Shuffle Up: How far can Frank Gore take you?

Roto Arcade

The Shuffle Up game is a long-view assignment; we're trying to judge fantasy value from today through the remainder of the fake football season. The ranks in this piece are not Week 11 ranks — instead, they're Week 11-16 ranks. Assume a standard scoring format (not PPR) as you mosey on through.

We handle the running backs and tight ends in the odd-numbered weeks. The quarterbacks and wideouts will return next week. I welcome your respectful disagreement and feedback, but bring your best arguments and angles to the discussion. Respect the room, gamers. And remember the golden rule: no one accrues 10-20 percent bonus value simply because they're on your roster.

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I'll add the tight end ranks and the comments shortly. I also reserve the right to tweak this list as the day goes along. We're in this together.

1. Arian Foster
2. Doug Martin
3. Adrian Peterson
4. Ray Rice
5. LeSean McCoy
6. Marshawn Lynch

As wonderful as Foster's season has been, volume is driving the story. He's averaging 24.5 carries a week, far and away the most in the league. His 47 red-zone carries outpace everyone (followed by Ridley at 41, Lynch 36, Bradshaw 35 and Greene and Turner with 32; meanwhile, McCoy has just 21, Rice 20). Foster has 19 goal-line carries; no one else is past 12.

And the Texans keep running Foster into the ground, even in lopsided games. He has 58 fourth-quarter carries (only Lynch, at 60, has more), but they've gone for a paltry 155 yards. That's 2.67 an attempt, amigos. And Foster's 3.9 YPC for the season is also a disappointment, all things considered.

If I ran the Texans — and obviously they don't consult me on any decisions — I'd stop using Foster in runaway games that are decided. A whopping 27 of Foster's fourth-quarter carries have occurred while Houston is ahead by 14 or more points. Why run your biggest asset into the ground? You'll need him for the playoffs, Gary Kubiak.

If you want to put Peterson first or second, I will not argue with you. He's obviously a freakish talent who can succeed no matter the opponent (and that's good, because the remaining schedule is hellish). Peterson also gets dinged slightly for the Week 11 bye, of course. But whatever you paid for him in August, it was surely worth it.

7. Trent Richardson
8. Chris Johnson
9. C.J. Spiller
10. Stevan Ridley
11. Alfred Morris
12. Matt Forte
13. Willis McGahee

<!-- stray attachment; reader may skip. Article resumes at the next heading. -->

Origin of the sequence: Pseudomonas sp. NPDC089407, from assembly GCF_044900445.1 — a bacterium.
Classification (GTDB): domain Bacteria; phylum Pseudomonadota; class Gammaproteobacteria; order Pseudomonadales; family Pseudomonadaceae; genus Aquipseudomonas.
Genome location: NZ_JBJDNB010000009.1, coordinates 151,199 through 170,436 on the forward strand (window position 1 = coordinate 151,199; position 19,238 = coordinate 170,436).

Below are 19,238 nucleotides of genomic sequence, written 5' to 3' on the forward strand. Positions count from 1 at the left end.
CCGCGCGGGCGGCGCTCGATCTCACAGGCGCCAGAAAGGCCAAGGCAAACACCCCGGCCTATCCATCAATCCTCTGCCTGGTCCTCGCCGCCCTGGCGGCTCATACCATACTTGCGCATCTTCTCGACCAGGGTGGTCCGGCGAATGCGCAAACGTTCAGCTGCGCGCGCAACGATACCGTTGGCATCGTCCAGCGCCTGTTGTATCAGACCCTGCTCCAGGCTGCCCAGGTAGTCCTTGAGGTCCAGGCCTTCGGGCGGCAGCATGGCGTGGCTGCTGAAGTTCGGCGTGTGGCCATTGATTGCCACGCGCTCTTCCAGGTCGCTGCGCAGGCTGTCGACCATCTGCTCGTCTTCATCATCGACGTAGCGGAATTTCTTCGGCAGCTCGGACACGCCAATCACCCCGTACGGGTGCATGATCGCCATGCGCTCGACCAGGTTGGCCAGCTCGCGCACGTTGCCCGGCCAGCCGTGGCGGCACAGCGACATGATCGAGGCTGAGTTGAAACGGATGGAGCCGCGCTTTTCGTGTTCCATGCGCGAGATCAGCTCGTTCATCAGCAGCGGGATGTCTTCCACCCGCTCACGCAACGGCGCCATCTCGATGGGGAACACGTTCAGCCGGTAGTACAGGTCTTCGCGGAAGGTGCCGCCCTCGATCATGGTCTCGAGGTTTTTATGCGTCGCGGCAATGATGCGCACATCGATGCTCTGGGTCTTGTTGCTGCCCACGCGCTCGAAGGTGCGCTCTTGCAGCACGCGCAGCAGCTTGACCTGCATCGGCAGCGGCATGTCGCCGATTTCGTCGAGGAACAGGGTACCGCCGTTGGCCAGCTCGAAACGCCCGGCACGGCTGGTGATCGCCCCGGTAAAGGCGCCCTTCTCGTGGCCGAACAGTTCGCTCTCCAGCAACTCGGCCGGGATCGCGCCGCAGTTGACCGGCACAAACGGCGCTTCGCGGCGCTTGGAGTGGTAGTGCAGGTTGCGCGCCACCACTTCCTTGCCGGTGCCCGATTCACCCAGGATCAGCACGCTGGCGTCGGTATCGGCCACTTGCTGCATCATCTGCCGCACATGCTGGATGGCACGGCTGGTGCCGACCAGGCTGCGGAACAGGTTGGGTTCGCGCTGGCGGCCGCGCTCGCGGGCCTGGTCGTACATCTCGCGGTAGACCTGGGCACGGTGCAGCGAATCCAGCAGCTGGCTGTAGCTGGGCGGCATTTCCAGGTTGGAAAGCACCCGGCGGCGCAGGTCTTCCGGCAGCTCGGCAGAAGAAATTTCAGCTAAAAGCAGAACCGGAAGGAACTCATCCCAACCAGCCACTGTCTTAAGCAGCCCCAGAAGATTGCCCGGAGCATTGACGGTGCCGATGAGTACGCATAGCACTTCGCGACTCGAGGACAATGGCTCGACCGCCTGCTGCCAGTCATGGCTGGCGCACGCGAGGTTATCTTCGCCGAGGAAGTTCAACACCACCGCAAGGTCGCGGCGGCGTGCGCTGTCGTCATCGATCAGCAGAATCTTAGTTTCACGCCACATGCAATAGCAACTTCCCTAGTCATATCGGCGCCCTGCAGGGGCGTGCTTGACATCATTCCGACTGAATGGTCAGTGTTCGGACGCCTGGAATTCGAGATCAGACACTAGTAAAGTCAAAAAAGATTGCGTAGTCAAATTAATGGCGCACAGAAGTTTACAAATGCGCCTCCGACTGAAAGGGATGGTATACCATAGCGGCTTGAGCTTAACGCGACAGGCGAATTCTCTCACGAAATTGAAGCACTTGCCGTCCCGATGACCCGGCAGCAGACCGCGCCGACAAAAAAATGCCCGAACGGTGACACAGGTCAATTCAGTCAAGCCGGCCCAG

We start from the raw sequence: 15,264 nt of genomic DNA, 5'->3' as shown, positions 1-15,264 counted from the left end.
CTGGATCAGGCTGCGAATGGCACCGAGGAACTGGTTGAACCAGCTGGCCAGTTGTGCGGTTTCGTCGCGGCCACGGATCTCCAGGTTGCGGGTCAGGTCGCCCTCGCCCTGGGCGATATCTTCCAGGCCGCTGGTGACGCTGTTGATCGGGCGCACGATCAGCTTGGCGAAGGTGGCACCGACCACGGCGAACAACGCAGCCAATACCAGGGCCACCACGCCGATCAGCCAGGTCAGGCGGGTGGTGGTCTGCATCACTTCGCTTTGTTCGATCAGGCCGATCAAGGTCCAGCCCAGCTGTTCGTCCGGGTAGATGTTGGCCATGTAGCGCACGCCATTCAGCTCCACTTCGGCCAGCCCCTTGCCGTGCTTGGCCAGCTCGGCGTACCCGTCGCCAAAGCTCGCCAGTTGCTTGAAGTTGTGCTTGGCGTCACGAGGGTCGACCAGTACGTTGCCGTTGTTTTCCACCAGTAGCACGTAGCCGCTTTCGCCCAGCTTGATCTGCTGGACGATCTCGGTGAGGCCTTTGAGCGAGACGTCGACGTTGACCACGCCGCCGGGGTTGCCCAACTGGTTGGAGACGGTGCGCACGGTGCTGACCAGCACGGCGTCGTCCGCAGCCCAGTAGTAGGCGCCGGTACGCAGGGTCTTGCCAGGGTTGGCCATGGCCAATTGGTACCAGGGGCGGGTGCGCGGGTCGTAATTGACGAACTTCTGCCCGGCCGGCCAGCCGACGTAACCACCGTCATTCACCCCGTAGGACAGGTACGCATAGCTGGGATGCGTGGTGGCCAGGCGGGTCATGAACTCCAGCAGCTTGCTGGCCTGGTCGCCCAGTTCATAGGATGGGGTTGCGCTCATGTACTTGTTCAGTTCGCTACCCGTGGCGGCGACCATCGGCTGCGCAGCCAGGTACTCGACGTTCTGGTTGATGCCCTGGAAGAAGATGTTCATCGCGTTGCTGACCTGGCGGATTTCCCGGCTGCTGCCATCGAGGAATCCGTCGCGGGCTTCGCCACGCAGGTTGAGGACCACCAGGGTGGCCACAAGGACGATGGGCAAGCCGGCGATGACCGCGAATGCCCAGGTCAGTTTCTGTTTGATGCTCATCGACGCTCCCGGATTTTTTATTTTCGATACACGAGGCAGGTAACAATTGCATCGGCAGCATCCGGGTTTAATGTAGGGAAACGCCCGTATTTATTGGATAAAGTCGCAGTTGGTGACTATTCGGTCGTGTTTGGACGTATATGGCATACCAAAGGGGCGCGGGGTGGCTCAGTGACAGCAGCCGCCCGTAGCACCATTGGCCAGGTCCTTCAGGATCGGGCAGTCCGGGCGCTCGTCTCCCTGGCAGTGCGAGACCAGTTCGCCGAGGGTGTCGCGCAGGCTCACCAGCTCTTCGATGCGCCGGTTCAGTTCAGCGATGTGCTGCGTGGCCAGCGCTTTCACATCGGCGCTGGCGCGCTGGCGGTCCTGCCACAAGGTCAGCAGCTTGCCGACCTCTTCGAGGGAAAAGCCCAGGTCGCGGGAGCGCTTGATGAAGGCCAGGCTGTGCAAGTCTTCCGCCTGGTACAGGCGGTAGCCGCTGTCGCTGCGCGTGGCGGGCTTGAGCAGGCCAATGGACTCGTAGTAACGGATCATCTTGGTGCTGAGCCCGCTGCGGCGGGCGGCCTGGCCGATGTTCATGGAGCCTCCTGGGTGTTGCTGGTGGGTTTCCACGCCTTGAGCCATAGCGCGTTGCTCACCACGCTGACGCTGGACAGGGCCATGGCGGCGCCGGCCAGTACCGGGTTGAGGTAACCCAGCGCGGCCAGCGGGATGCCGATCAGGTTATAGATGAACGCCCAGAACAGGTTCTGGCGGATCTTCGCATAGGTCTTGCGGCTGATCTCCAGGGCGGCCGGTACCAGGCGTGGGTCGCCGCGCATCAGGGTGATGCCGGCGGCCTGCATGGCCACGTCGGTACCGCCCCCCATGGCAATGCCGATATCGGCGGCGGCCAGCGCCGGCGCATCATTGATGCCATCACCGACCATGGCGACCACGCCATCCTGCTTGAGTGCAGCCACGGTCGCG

14. Jamaal Charles
15. Frank Gore

Consistency has been the watchword with Gore this year. He's averaging 18 touches a game and he's scored touchdowns in five different weeks. He's delivered a solid RB2 or better line in seven of his 10 games. You almost never see a down afternoon from him.

That said, how much upside does Gore really offer? He's only made it to 20 carries twice all year, and last week's 21 rushes (in an overtime game) set a new season high. He doesn't have any games with multiple touchdowns. He's no longer a major factor in the passing game (19 carries, 139 yards). And the 49ers like to use Kendall Hunter as the unofficial closer when a game is in hand; Hunter has 11, 11 and 11 rushes in the last three San Francisco victories. Gore has 50 first-quarter carries this year, then trends down to 28, 34 and 23 in the next three periods.

I'm not looking to bash a dependable runner who averages 5.4 yards a pop, and obviously Gore works behind an elite offensive line. But without crazy volume in the picture - 15 backs have more carries than Gore, and 15 backs have more red-zone carries - I have to consider Gore more of a second-tier back, not a true RB1. The schedule isn't easy down the stretch, even with a cushy New Orleans game in waiting. San Francisco finishes this way: Chicago, at New Orleans, at St. Louis, Miami, at New England, at Seattle.

16. Ryan Mathews
17. Reggie Bush
18. Steven Jackson
19. Ahmad Bradshaw
20. Mikel Leshoure
21. Michael Turner
22. BenJarvus Green-Ellis
23. DeMarco Murray
24. Fred Jackson
25. Shonn Greene
26. Darren McFadden

Turner has 32 red-zone carries, 12 goal-line carries. Disappointing to have just four scores. He looked slower than dial-up Internet last week. … McFadden's snappy closing schedule catches your attention, but no one knows when he's coming back. At least the Raiders seem to realize that the zone-blocking scheme isn't going to work for DMC. … Murray's upside isn't as lofty as McFadden's, but he's closer to returning — as far as we know, anyway. Projecting players off multiple-week injuries is pretty much a fool's errand. And the stash value of players like this can vary greatly from league to league, depending on how the specs and parameters differ.

27. Jonathan Stewart
28. Rashard Mendenhall
29. Darren Sproles
30. Felix Jones
31. Andre Brown
32. Daniel Thomas
33. Joique Bell
34. Rashad Jennings
35. Vick Ballard